After you are thoroughly stuffed (there was, of course, a cheese trolley – with very expensive port – and dessert), you have the option of fully reclining your seat into a bed and going to sleep. While you go into the bathroom and brush your teeth (individual toothbrushes and toothpaste provided in both the bathroom and in your free, pimped-out amenity case), some lovely staff person comes over and makes your bed for you. With a fitted sheet and blanket and everything.
When you wake up, there’s another meal. Also very filling and inventive and delicious. And your own personal entertainment system, loaded up with current movies and documentaries and video games.
Right before you land, everyone changes back into their normal clothes, and the lovely service staff comes over to your seat, kneels on the ground in front of each seat so they are eye level with the person they’re talking to, and sincerely thanks you for flying with them and allowing them to serve you. I’m not making this up. This actually happened. Like, four times since we flew four different flights. I thought I was on Punk’d.
When we (rather reluctantly) got off the plane, our Thai First Class adventure was only beginning. Since we had a connecting flight to Sydney, we were met at the gate by a personal concierge who whisked us to the first class lounge on a golf cart. A freaking golf cart!
We went whizzing through the airport like we were very special important people who couldn’t possibly be expected to walk a few hundred yards to be ensconced in our own little living room in the first class lounge. Seriously, we had our own little living room with couches and a tv and a desk and wi-fi and everything.
And then more lovely service staff came in and offered us drinks and food and cool towels. I’m telling you, the service never stopped.
On our way back through Bangkok, it was a similar situation, except that time we were met by a concierge who helped us with our bags (either checking them in or picking them up at the conveyor belt, depending on the leg of our journey), escorted us through the security and fast-tracked us through immigration, and customs.
But my favorite part — and the part I had been looking forward to more than anything else — was our free one-hour massage at the Thai Airway Royal Orchid Spa, which I got to enjoy on the way through Bangkok and again on the way back.
It was phenomenal. After meeting my masseuse, I was escorted to a beautifully decorated massage room (think dark, carved teak and fluffy white linens) and shown the adjoining shower/bathroom/dressing area. No shared locker rooms here. There was a huge bathtub in the massage room that I would have loved, loved, loved to soak in, but I didn’t have the nerve to ask about it.
Back in my changing area, I changed into a robe, a hairnet and these weird net boxer panty things (Seriously, is this for my modesty or theirs? Because I’ve had tons of massages. I know what to expect and I’m not really reassured by this flimsy mesh panty thing.) Anyway, I then choose the essential oil I wanted and we got down to blissful massage business. While I laid face down on the massage table, I noticed a copper bowl full of floating flowers directly under my face. Very nice touch.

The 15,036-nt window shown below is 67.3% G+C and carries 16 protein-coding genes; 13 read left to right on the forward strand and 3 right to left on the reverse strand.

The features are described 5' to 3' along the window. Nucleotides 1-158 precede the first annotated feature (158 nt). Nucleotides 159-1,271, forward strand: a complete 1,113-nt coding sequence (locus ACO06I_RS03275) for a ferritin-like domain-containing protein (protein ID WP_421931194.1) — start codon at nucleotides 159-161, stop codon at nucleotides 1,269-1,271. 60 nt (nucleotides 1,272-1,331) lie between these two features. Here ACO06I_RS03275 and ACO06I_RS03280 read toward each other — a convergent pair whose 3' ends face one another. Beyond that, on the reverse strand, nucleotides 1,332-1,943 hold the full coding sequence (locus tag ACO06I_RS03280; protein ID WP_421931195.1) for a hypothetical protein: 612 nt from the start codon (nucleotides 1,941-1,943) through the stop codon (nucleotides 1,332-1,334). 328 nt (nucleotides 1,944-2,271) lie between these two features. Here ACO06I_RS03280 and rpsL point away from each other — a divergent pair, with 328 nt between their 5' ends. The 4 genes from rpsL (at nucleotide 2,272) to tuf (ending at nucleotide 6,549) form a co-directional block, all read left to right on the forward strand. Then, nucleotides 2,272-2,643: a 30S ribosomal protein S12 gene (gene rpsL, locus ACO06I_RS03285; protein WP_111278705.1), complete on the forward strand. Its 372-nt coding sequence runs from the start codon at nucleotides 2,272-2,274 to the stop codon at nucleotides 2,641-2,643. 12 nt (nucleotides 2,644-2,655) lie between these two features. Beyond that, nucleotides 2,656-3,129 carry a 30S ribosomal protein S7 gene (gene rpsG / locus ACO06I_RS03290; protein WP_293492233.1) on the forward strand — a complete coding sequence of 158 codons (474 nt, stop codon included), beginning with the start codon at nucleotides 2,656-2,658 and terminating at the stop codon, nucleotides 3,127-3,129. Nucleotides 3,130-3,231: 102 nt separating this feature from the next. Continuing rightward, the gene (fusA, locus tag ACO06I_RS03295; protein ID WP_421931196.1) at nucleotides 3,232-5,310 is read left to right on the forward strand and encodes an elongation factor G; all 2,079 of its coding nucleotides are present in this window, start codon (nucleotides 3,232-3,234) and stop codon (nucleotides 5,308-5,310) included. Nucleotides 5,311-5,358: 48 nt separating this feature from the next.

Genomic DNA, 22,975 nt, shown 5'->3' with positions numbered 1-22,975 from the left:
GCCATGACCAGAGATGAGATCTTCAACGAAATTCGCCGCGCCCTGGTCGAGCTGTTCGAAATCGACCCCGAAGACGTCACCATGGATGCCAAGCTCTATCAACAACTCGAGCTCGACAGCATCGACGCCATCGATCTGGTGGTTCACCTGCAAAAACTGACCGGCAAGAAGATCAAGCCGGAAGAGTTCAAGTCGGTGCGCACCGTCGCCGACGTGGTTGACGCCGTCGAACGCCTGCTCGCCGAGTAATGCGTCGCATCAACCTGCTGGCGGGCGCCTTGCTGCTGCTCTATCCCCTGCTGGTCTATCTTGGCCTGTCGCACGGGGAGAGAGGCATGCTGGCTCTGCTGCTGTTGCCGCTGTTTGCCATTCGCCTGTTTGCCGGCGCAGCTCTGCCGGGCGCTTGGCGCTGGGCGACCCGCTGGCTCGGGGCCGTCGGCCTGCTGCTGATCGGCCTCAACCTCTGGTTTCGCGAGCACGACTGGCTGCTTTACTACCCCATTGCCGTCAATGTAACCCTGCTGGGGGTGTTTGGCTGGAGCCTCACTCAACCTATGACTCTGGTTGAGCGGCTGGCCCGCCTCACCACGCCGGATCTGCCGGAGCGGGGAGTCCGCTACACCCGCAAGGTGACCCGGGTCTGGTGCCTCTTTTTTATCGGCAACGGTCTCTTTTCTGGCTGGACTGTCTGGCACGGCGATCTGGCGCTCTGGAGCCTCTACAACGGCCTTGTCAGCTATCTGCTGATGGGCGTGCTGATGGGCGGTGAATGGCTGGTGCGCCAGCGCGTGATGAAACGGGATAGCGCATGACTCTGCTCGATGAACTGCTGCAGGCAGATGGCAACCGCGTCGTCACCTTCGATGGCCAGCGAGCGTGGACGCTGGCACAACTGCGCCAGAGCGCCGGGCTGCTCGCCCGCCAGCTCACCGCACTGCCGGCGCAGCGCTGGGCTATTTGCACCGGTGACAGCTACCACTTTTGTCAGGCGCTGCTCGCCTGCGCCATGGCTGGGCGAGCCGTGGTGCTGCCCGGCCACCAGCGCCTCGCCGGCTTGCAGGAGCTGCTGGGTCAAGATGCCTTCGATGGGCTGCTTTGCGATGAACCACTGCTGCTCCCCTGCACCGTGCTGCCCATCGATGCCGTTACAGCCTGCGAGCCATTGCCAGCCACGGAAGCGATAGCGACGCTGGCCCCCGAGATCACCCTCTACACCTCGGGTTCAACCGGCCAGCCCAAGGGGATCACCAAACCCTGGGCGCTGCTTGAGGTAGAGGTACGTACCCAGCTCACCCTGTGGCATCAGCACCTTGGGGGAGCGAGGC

Afterwards, I took a shower (L’Occitane products) and waited for XFE in this lovely little tea room with snacks laid out before returning to our little living room in the first class lounge and eventually boarding our flight and doing it all again on our way to Sydney and then Bangkok and then Munich.
So all told, that’s a total of three pairs of Thai Airways first class pajamas, three amenity kits containing Bulgari or Hermes products, at least nine thoroughly delicious meals, probably 30 slices of the world’s best garlic bread, two one-hour massages, two harrowing rides on golf carts through the airport, and carafes of Dom Perignon consumed.
Add in a bunch of pictures of us looking like dorks and that about sums up our Thai Airways first class experience. (I should say: pictures of incredibly lucky and grateful dorks.)
I honestly don’t know how I’ll ever slum it back in economy class ever again, now that I’ve seen what goes on behind that magic curtain separating the Lindsay Lohans (us, the riff raff) from the Angelina Jolies (them, the beautiful people).
2 thoughts on “You Fancy, Huh? Review of Thai Airlines First Class Service”
Thank you for sharing your experience! I love Thai First Class service! It’s like I lived again those beautiful moments! Every second was special! Turkish Airlines used to offer a great First class product, unfortunately they got rid of the first class. The downside is that their cabin crew have a a fairly poor command of English. I was a few times on United First, which I have to say…. I could not find any real difference between first and business. So, my my TOP star alliance first class is:
2. Turkish (downside: some cabin crew have a fairly poor command of English)